Two of the children with the most advanced lung problems increased their oxygen intake from 45 to 49 ml/kg/minute. In addition to providing this benefit, researchers recommended rebounding to CF patients as a way of breaking the monotony of their standard physical training programs.

Aerobics can strengthen heart muscles and produce other cardiovascular changes so that the heart can pump more blood with fewer beats. This means your resting (normal) heart rate will be lower, which is good. By regularly working your heart harder during exercise, you improve its overall function so that it doesn’t have to work as hard during your normal activities, Dr. Friedrich wrote.

“A conditioned person may have a resting heart rate 20 beats per minute slower than a deconditioned person,” says Dr. Walker. “He saves 10,000 beats in one night’s sleep.” Reducing the day-to-day workload of your heart can lessen your chances of developing heart disease, Dr. Walker adds.

Aerobic exercises such as rebounding increase red blood cell count, allowing faster oxygen transport through the body, and can help lower elevated blood pressure. According to Dr. Friedrich’s research, aerobic exercise helps dissolve blood clots and increases the amount of high-density lipoproteins (HDL, the so-called “good” cholesterol and a major factor in the prevention of atherosclerosis) in the blood.

The capacity of the lungs also increases, enabling them to process more air and replenish oxygen in the cells of the body’s tissues and organs more quickly. Metabolism (conversion of food into energy) is enhanced and you tend to absorb nutrients from your food more efficiently. Any tendency towards constipation, kidney stones, or diabetes is reduced by this form of exercise.

Regular exercise not only improves your health, it may extend your life. Two recent studies show a strong link between exercise and a decline in mortality rates. They show that engaging in physical activity, no matter what your age or how often you exercise, lowers your risk of early death.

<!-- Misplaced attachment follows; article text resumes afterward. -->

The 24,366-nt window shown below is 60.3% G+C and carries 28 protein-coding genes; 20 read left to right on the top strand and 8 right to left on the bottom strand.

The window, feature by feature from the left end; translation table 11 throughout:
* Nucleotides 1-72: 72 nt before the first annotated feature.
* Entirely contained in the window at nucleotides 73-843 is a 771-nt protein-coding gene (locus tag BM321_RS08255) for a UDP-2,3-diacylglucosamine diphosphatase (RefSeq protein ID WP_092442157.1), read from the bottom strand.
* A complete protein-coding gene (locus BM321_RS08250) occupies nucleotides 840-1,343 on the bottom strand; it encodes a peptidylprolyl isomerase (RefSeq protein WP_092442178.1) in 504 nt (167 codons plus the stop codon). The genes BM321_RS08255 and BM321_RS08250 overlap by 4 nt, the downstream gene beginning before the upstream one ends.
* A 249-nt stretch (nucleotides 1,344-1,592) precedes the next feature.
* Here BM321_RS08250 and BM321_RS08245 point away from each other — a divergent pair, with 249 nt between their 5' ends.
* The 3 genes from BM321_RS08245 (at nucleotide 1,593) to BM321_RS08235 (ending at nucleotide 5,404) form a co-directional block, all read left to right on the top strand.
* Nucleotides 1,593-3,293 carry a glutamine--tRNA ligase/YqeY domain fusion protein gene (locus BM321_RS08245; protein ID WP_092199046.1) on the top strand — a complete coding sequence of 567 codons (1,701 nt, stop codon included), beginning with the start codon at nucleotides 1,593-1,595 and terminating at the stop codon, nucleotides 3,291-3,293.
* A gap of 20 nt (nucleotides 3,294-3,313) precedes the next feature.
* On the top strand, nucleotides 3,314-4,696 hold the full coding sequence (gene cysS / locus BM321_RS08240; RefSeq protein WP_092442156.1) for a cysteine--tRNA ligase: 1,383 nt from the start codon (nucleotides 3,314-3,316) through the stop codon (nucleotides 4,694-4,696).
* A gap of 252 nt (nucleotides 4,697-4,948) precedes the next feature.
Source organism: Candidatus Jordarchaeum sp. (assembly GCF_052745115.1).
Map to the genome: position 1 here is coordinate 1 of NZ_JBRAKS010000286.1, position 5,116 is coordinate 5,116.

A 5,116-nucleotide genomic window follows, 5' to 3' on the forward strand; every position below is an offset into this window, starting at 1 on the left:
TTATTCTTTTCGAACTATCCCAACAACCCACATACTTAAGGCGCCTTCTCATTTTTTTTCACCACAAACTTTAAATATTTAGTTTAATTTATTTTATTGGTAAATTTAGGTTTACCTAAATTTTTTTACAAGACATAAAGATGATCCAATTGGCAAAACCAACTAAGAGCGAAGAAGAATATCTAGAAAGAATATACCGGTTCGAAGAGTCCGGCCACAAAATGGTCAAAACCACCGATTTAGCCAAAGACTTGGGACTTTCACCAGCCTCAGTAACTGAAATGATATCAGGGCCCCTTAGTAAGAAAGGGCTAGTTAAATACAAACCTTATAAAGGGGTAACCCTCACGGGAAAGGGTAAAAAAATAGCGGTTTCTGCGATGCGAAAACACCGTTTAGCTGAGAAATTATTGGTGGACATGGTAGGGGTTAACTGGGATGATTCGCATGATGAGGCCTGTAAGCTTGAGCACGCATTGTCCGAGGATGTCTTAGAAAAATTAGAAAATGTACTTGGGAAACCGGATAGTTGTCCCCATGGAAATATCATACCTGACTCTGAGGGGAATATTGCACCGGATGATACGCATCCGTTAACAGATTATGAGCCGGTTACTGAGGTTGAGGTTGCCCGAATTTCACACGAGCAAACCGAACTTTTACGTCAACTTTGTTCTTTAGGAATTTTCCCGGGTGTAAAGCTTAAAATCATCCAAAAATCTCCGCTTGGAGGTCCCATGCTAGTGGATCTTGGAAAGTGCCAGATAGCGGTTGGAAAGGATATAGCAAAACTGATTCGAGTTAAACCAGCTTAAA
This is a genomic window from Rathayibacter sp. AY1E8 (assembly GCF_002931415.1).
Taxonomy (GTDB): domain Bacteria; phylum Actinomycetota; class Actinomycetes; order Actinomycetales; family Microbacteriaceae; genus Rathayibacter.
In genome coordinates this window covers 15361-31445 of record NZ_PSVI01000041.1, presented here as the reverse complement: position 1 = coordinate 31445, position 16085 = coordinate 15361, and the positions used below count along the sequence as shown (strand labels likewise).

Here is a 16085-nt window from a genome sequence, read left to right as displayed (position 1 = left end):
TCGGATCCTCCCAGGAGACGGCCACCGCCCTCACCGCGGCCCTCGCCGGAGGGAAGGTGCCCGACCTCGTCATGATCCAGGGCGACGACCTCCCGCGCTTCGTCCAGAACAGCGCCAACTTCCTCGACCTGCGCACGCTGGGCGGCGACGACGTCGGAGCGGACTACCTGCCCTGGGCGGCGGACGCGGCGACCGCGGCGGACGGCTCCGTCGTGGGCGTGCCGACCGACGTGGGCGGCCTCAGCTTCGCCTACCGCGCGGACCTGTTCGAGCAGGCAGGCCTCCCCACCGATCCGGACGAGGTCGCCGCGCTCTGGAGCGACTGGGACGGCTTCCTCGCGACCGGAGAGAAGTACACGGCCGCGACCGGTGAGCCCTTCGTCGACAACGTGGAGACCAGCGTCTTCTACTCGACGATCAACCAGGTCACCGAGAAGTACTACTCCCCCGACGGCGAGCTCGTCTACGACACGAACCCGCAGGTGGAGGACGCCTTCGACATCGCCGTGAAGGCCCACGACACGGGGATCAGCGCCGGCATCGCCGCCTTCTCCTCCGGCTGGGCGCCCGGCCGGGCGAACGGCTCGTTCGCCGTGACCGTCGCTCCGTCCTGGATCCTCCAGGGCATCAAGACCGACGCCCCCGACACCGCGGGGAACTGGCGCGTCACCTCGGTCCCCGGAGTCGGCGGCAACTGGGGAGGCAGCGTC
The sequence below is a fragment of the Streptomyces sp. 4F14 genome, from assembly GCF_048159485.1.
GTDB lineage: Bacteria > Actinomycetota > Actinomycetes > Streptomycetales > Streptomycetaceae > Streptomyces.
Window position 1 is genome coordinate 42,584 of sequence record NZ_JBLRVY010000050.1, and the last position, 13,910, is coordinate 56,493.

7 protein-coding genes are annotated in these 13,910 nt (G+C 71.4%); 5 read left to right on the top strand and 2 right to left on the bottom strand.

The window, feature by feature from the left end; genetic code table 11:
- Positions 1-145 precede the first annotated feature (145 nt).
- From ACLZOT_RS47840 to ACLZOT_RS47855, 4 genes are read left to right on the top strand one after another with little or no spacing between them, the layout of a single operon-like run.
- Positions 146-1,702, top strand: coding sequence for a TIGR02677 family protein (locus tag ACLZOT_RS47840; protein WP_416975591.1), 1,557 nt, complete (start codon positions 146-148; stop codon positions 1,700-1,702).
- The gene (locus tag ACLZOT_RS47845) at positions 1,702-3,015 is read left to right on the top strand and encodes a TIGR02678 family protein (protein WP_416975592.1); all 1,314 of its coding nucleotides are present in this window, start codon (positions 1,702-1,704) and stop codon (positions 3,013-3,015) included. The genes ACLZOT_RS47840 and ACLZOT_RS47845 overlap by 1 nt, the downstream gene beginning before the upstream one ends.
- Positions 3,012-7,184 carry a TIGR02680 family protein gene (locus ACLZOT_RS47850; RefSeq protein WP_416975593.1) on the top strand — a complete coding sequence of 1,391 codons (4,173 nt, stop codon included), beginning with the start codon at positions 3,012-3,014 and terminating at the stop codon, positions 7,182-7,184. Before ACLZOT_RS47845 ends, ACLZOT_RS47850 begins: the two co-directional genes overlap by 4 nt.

Overall, after adjusting for the mortality-increasing effects of chronic illnesses, cigarette smoking, and other factors, the authors reported that, nonetheless, there exists “a strong inverse association between risk of all-cause mortality and level of physical fitness in both men and women.” In other words, higher levels of fitness translate into a longer life.

Men who were physically active were at a lower risk of death from all causes than were sedentary ones, but this relationship was not as pronounced for women. Risk of death specifically from cancer dropped sharply as fitness levels increased for men; with women, while the same trend was present, the differences were less pronounced.

Older women can benefit significantly from regular exercise. In one of the largest studies of its kind involving women, the University of Minnesota School of Public Health looked at the physical activity levels of 40,417 postmenopausal women in Iowa. The women ranged in age from 55 to 69 and were followed for seven years.

The researchers found that women who exercised frequently (at least four times per week) and intensely could reduce their risk of premature death by as much as 30%. Even those women who exercised relatively infrequently-once per week-still showed decreased mortality from all causes, the study reported. Exercising more frequently and with more intensity led to greater reductions in mortality, the researchers concluded.

“The overall message is that you can’t be too late in life to take up exercise, or to gain benefit from it,” stated Aaron R. Folsom, M.D., one of the study’s authors.